>> oHTML 5.1 W3C Recommendation, 1 November 2016, clause 22.214.171.124 Attributes (https://www.w3.org/TR/html/syntax.html#elements-attributes)
>> oHTML 5.1 W3C Recommendation, 1 November 2016, clause 9.1 Writing XHTML documents (https://www.w3.org/TR/html/xhtml.html#writing-xhtml-documents)
>> oExtensible Markup Language (XML) 1.1 W3C Recommendation 4 February 2004, clause 2.3 Common Syntactic Constructs  AttValue (https://www.w3.org/TR/2004/REC-xml11-20040204/#NT-AttValue)
>> Roy opened the discussion with a short review of each of the above references. The reference from ISO/IEC 19775-1 did not have specific impact on the discussions. The next three references from ISO/IEC 19776-2, the Classic VRML encoding, define a string to be have double quotation marks (“), and MFStrings to be an array of strings enclosed in square brackets as array delimiters. Furthermore, an MFString with a single element does not require the square brackets. This principle, of not requiring square brackets for a single value, applies to all MFxxxx fields. The next two references, from ISO/IEC 19776-1, the XML encoding, define a string to have double quotation marks(“) and MFStrings to be an array of strings in single quotes (‘). The remaining three HTML and XML references define attribute values to be enclosed in either double quotes(“) or single quotes(‘).
>> Don highlighted the existing Mantis issue on this topic that collects some comments. This is issue 1091 - http://www.web3d.org/member-only/mantis/view.php?id=1091 – entitled “Confusion between XML and X3D syntax for SFString”. The related Mantis issues 705 - http://www.web3d.org/member-only/mantis/view.php?id=705 – entitled “Escaping backslashes” and 488 - http://www.web3d.org/member-only/mantis/view.php?id=488 – entitled “Handling of quotation marks” were also noted.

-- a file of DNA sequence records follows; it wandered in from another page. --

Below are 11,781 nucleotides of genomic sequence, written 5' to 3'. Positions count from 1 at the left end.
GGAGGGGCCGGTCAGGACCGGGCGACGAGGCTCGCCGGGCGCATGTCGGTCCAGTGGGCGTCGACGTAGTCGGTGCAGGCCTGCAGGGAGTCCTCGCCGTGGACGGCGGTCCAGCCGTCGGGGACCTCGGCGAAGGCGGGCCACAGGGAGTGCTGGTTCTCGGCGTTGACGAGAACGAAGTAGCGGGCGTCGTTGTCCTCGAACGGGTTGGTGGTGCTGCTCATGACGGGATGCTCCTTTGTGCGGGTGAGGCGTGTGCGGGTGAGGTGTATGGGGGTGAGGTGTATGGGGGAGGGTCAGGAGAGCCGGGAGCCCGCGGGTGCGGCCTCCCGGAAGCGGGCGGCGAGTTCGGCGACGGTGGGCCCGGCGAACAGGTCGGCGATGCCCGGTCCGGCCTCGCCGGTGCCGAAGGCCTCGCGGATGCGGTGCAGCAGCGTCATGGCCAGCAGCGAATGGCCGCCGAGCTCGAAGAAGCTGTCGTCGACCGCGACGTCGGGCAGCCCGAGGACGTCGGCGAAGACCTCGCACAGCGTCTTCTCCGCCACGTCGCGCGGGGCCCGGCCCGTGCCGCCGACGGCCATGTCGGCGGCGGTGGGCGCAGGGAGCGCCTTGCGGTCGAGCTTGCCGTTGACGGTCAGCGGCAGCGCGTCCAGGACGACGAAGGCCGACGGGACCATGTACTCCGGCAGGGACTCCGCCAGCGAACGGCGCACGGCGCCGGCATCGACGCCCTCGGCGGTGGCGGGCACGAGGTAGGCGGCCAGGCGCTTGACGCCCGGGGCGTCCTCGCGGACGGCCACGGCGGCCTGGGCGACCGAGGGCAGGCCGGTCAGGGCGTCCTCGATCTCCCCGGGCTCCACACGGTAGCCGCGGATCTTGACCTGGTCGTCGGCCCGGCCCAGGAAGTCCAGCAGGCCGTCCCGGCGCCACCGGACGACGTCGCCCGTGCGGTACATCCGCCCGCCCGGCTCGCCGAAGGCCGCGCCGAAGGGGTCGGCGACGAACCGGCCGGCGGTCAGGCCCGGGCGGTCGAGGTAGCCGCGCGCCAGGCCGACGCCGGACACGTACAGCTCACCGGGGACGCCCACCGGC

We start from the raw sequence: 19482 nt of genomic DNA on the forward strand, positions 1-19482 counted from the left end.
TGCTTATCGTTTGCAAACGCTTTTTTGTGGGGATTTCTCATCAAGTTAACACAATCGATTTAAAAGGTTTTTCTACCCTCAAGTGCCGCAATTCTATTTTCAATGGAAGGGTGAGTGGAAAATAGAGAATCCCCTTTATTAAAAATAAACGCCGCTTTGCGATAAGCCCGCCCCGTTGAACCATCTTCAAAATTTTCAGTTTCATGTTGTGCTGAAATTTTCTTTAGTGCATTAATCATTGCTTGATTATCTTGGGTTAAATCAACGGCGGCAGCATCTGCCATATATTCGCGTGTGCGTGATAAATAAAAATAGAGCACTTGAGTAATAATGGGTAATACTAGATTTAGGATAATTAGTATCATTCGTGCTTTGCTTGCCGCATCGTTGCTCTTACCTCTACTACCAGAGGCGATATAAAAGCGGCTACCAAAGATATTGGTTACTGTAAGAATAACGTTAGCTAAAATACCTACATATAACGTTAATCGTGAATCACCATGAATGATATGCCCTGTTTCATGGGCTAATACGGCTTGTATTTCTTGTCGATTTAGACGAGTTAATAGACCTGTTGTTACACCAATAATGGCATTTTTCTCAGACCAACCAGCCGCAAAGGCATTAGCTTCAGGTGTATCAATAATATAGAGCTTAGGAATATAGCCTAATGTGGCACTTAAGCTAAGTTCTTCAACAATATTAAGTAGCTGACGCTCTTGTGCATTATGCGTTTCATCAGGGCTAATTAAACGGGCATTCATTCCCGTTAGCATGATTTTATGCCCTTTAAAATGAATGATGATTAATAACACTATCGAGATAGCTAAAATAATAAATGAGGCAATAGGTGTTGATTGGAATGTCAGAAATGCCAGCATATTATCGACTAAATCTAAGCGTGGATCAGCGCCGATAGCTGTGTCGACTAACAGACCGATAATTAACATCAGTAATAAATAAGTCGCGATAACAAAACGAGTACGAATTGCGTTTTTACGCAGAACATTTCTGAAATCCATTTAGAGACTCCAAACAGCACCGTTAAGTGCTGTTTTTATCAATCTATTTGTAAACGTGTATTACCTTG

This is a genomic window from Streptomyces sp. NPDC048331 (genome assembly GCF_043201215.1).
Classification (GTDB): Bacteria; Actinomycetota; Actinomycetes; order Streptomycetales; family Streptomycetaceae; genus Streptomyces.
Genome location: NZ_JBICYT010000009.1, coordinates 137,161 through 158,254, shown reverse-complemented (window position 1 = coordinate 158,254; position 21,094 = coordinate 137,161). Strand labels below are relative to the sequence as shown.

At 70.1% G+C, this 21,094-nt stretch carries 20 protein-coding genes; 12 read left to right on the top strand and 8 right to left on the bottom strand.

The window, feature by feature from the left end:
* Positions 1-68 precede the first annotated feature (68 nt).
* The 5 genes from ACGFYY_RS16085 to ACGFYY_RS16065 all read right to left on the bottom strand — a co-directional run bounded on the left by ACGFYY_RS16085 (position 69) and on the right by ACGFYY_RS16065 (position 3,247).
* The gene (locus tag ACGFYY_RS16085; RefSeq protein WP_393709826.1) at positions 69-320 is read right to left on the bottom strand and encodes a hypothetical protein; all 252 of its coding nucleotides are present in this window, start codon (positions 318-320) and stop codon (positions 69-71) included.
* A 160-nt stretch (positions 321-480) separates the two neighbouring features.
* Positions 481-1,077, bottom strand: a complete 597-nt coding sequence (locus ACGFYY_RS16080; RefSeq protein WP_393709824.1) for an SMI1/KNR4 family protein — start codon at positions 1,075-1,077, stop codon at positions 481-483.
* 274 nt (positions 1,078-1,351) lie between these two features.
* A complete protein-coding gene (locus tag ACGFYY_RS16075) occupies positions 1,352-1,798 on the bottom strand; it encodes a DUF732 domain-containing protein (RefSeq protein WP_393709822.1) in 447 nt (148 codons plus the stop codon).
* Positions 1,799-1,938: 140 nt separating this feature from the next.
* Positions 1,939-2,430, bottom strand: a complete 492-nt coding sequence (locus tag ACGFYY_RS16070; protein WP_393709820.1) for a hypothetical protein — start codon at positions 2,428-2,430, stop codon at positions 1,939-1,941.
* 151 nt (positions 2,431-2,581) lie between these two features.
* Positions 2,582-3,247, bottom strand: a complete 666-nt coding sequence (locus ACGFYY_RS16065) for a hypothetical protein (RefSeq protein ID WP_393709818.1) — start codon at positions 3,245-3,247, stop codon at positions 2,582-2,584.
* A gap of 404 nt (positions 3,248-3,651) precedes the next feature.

>> Need to be careful with specifying what we mean by “double quotes” and “single quotes” or “apostrophes”. See https://www.w3.org/TR/REC-xml/#sec-common-syn and https://dev.w3.org/html5/html-author/charref for XML standard. Michalis provided references to clarify this – see http://web3d.org/pipermail/x3d-public_web3d.org/2017-May/006674.html.
>> The question was also raised about whether the requirement in the XML encoding for an MFString with a single value to be encoded using two sets of quotation marks could be relaxed, in effect dropping the outer set of quotes, just as the Classic VRML encoding drops the array square brackets.
>> The need for backslash escaping was described. They are needed in the XML encoding because there is both an XML parser and an X3D parser. The question of whether there should be a difference between SFString and MFString escaping requirements was raised. Michalis reported that some implementations do not recognize escape sequences in SFString values – see http://web3d.org/pipermail/x3d-public_web3d.org/2017-May/006690.html.
>> Michalis noted that the X3D XML encoding is specific about what quotation marks to use, compared to XML. He suggested X3D should permit either sets of quotes, to match the XML / HTML standards. There was general agreement that the specific X3D requirements should be relaxed to match the XML specification for string attributes.
>> It was agreed that escape sequences are indeed required for MFStrings, but are not be required for SFStrings.
>> It was proposed that alternative text for clause 5.15 in ISO/IEC 19776-1 should be written. During the discussion, there was a large number of e-mail exchanges on the public list, all stemming from the meeting agenda at http://web3d.org/pipermail/x3d-public_web3d.org/2017-May/006643.html. At the end of the meeting discussions Don and Michalis agreed to put forward new text for consideration.
>> Close of Meeting: *_Thanks for participating and contributing_*
>> Roy thanked everyone for their time to participate and the passionate contributions to the debate.
>> Roy Walmsley
>> X3D WG co-chair
>> x3d-public mailing list
>> x3d-public at web3d.org
> *Leonard Daly*
> 3D Systems & Cloud Consultant
> LA ACM SIGGRAPH Chair
> President, Daly Realism - /Creating the Future/
> x3d-public mailing list
> x3d-public at web3d.org
all the best, Don
Don Brutzman Naval Postgraduate School, Code USW/Br brutzman at nps.edu
Watkins 270, MOVES Institute, Monterey CA 93943-5000 USA +1.831.656.2149
X3D graphics, virtual worlds, navy robotics http://faculty.nps.edu/brutzman